The best part of my career as a virtual instructor has been helping my students grow personally and academically. I challenge them daily to develop their curiosity, and to fully commit to completing proper research for school, higher education options, and life, and the flexibility of online learning allows me to reach these students in a way that works better for them. Providing instruction virtually gives me more time to work with each student one on one, and to get to know them personally while guiding them academically. I celebrate their growth and successes—large and small—in life and in academics, and as more schools and districts incorporate online and fully virtual instruction, I know so many more students will get to benefit from the flexibility of online learning.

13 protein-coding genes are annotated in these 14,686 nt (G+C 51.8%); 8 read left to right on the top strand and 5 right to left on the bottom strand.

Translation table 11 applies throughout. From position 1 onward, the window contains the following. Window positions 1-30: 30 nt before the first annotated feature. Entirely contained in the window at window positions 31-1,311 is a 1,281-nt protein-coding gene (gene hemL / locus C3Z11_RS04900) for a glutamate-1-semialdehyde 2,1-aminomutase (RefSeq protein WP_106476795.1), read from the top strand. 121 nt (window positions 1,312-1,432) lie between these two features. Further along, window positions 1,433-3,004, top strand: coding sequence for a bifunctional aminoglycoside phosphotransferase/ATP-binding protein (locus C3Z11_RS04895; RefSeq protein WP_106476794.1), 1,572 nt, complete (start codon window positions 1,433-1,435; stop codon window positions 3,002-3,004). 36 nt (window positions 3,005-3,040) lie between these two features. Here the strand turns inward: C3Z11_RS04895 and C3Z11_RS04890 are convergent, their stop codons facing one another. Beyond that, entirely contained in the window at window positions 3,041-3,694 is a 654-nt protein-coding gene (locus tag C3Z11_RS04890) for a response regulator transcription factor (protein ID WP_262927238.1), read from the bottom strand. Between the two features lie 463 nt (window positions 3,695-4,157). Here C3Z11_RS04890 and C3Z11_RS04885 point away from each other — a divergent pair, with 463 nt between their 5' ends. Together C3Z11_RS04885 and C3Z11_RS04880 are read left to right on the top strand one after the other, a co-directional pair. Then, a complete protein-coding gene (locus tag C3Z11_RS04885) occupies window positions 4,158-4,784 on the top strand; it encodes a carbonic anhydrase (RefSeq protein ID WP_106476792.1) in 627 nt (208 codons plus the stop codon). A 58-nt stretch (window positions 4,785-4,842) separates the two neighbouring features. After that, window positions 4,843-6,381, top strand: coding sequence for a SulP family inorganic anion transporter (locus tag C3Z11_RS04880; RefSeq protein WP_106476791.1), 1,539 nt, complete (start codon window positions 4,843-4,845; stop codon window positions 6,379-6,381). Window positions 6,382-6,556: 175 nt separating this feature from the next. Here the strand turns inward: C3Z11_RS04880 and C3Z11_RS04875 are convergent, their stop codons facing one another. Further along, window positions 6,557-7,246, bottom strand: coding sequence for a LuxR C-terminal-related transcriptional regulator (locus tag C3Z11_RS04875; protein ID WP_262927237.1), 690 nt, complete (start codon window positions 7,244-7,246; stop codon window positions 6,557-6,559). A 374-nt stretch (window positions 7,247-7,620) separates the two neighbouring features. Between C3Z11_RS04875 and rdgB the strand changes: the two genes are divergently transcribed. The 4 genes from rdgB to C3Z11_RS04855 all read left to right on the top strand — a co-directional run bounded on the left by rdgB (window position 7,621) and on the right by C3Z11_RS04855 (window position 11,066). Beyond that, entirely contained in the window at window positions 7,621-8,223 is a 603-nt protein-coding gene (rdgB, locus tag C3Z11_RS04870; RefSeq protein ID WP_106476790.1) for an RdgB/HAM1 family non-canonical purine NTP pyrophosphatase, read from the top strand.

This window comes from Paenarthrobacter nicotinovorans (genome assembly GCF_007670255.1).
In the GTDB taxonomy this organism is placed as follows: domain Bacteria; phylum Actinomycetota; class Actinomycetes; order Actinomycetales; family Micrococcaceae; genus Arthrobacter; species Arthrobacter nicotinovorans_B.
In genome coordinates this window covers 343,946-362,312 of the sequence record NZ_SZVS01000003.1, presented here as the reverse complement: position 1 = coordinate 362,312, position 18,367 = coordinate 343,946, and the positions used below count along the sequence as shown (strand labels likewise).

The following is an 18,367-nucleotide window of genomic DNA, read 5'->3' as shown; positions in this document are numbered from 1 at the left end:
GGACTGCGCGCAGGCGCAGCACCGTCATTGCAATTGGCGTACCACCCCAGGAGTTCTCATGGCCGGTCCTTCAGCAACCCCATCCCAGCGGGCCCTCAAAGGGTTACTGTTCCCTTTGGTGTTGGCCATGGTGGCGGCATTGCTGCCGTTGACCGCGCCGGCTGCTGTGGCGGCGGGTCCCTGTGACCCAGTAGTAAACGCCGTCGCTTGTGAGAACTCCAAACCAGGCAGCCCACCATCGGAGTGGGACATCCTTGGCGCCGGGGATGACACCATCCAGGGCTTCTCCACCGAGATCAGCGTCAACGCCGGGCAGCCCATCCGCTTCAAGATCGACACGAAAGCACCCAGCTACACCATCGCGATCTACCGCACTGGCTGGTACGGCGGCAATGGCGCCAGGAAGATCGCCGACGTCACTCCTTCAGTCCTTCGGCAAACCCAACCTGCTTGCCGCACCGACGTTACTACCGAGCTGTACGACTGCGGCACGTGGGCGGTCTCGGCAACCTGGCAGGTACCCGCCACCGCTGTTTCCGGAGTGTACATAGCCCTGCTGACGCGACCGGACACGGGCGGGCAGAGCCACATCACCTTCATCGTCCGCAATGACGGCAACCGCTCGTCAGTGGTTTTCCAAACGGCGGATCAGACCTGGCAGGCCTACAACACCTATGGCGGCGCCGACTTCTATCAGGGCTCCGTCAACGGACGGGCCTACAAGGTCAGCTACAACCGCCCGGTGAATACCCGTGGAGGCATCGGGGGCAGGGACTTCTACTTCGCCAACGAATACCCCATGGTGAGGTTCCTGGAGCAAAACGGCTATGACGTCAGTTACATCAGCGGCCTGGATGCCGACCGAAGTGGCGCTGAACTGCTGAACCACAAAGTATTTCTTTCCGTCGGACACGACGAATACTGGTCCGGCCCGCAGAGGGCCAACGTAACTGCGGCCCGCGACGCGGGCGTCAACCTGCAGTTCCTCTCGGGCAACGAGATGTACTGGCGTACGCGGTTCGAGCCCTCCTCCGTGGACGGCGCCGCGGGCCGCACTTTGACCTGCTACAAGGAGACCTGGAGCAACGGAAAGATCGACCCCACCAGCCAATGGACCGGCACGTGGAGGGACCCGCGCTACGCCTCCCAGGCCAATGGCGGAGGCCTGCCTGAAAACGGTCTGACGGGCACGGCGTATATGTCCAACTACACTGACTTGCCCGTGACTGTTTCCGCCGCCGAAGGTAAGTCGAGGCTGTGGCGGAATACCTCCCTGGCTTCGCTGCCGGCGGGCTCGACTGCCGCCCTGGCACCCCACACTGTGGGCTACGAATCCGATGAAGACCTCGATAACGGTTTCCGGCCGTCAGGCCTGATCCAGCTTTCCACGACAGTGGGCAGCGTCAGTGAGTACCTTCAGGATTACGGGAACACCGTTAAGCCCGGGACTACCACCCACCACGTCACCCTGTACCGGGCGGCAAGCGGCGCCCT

About the Author


Dr. Julia Carter

Dr. Julia Carter has lived in eight states throughout the United States as well as France, and now calls Michigan home. A graduate of Ouachita Baptist University with a BA, and an MBA from University of Phoenix, she completed her studies at Capella University with a PhD in Education, focusing on urban school choice. She is committed to learning, and pursues additional coursework related to literacy, diverse learners, and history every year.

With 30 years of teaching experience in brick-and-mortar schools and 4 years of online teaching experience, Julia describes virtual instruction as her “dream job,” as it enables her to help students around the United States grow academically and personally.